Businesses today are tasked with meeting the expectations of a multi-generational workforce that has experienced rapid change in recent years.
When it comes to expectations surrounding remuneration transparency, some workers may recall a time when pay information was guarded with secrecy, whereas newer members of the workforce may see salary information as common knowledge (thanks to websites such as Glassdoor) to be discussed freely. And whilst views on the “appropriateness” of pay transparency may differ, what is clearly consistent is the expectation of a fair and equitable outcome for all.
If meeting the expectations of the workforce is not reason enough to review your approach to pay transparency, perhaps the growing trend of global law and policy makers introducing pay equity provisions may sway you. Take for example, the European Union which recently published a draft Directive giving employees extensive new rights and requiring unprecedented levels of transparency around equal pay. And, our British counterparts (who are often a lead indicator for potential changes in Australia) introduced a UK pay transparency law last year requiring companies to disclose and explain every year their top bosses pay and the gap between that and their average worker (aka the CEO pay ratio).
Companies need to be confident that their pay and reward structures are delivering on employee expectations, evolving to good governance requirements and ultimately appropriate pay equity. The vehicle to move towards pay equity is pay transparency.
What Is Pay Transparency?
Pay or salary transparency refers to the degree to which employers are open about what, why and how employees are remunerated. It also refers to the degree to which employees are allowed to discuss and share information on remuneration and reward. This can be applicable to all types of reward (e.g., variable pay, equity) and other related programs (e.g., career progression, recognition and performance assessment).
There are varying degrees of pay transparency within different industries and sectors. For example, the salary information of government employees is publicly accessible and therefore, inherently transparent. In contrast, most private sector companies will keep the salaries of individual workers strictly confidential.
In our 2019 Remuneration Pulse Survey, we asked participants to best describe employee’s understanding of their pay. Whilst the majority (60%) indicated employees know generally how their pay is determined, over one third (37%) of responses noted understanding of pay was limited to what they saw hit the bank account. This result is not surprising when the majority (54%) of organisations surveyed provided only “basic” communication such as fundamental remuneration and benefits policy information.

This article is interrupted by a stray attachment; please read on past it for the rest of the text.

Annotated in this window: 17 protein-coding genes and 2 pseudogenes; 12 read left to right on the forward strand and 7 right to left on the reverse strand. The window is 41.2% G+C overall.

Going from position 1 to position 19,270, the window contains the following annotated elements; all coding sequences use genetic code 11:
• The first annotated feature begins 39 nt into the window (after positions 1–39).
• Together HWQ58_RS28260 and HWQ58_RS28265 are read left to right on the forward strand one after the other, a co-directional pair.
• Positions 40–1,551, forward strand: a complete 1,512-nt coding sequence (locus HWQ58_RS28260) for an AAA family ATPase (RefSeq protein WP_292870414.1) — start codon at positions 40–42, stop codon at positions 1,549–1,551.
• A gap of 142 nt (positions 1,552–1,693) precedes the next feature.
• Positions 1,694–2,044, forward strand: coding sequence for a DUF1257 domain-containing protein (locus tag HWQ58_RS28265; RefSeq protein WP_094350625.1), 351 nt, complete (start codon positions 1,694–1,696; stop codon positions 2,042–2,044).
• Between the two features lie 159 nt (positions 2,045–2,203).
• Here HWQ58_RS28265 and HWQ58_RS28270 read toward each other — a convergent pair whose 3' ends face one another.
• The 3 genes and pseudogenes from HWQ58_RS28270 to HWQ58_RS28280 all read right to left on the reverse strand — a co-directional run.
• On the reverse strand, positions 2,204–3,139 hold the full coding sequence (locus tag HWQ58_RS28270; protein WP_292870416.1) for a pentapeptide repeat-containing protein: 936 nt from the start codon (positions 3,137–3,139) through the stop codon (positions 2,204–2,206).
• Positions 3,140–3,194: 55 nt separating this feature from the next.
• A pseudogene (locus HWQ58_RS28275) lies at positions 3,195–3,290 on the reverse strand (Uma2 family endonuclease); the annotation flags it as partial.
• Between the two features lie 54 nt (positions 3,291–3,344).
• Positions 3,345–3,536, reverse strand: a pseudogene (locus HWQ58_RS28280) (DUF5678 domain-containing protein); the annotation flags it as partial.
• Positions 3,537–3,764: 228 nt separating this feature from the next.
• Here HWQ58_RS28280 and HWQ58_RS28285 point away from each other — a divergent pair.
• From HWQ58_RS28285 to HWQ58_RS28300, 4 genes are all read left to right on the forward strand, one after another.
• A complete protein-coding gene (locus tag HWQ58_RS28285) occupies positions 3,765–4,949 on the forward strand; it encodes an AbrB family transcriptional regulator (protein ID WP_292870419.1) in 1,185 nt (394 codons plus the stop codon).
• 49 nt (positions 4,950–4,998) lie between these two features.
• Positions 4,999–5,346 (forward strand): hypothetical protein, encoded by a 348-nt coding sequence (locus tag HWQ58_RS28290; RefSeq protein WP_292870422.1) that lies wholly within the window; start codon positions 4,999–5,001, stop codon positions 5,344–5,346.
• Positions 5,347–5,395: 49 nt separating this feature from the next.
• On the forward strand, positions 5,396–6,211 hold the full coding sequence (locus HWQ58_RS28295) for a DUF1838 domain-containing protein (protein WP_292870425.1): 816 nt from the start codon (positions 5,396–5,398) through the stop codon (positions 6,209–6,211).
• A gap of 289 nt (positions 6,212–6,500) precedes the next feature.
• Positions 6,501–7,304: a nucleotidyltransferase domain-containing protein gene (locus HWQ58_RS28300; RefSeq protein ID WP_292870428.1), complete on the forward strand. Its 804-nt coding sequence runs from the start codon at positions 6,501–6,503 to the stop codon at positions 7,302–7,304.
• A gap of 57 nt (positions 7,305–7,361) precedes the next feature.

What Does Pay Transparency Mean To Your Organisation?
One of the biggest sources of confusion around the topic of transparency is that there are many different ways to be transparent. If you’re wondering how to implement pay transparency at your organisation, first ask yourself how it fits with your remuneration policy and practices. The message that you are trying to send is important – you can’t say “we’re all open, honest people” using remuneration, if all your other practices don’t support this message.
Consider the following:
What is it you want to be transparent about?
- Pay ranges and/or structures?
- Incentive opportunity?
- Salary review budgets?
- Job sizing/market pricing process and methodology?
- Performance ratings and how they impact pay?
- Remuneration strategy & policies?
What level of disclosure do you want to provide?
We suggest looking at the level of transparency as a scale or continuum. Take base pay and job banding as an example. Each bullet point in Fig. 1 below represents a key decision point that can either be the destination or a step in the progression towards greater base pay transparency (important tip – it’s often better to evolve than to make a big jump. Once it’s out there its hard to wind back!)The question of what to be transparent about and to what degree requires many considerations and depending on your answers to the prompts above, they can to some degree, affect each other.
What Steps To Take Now?
Determining where is the right level of pay transparency will be different for each organisation. Try starting with a simple articulation of your current customs and practices into a pay transparency policy for your organisation. Here are some factors to consider:
- How transparent is your current approach?
- How consistent is your current approach in practice? (Referring to ‘special cases’ or undisclosed exceptions that will undermine your policy if they become public knowledge)
- What is the company’s level of remuneration literacy and ‘maturity’?
- How stable is your workforce? How stable is the operating environment? Do you need to retain a high level of flexibility in case of change? (The more flexibility you need, the less likely it is that you can be fully transparent)
- What is your company culture? What is valued by your market for talent?
The answers to these questions can help you understand where the best place is for your business on the transparency continuum. In addition, they can help you understand the other factors that affect how transparent you can be.
We are working with clients on remuneration and reward strategies which ensure a sustainable approach to pay management aligning with their growing ESG agenda and in particular, diversity and inclusiveness.
Contact us for a complimentary discussion on your company’s pay transparency and remuneration strategies.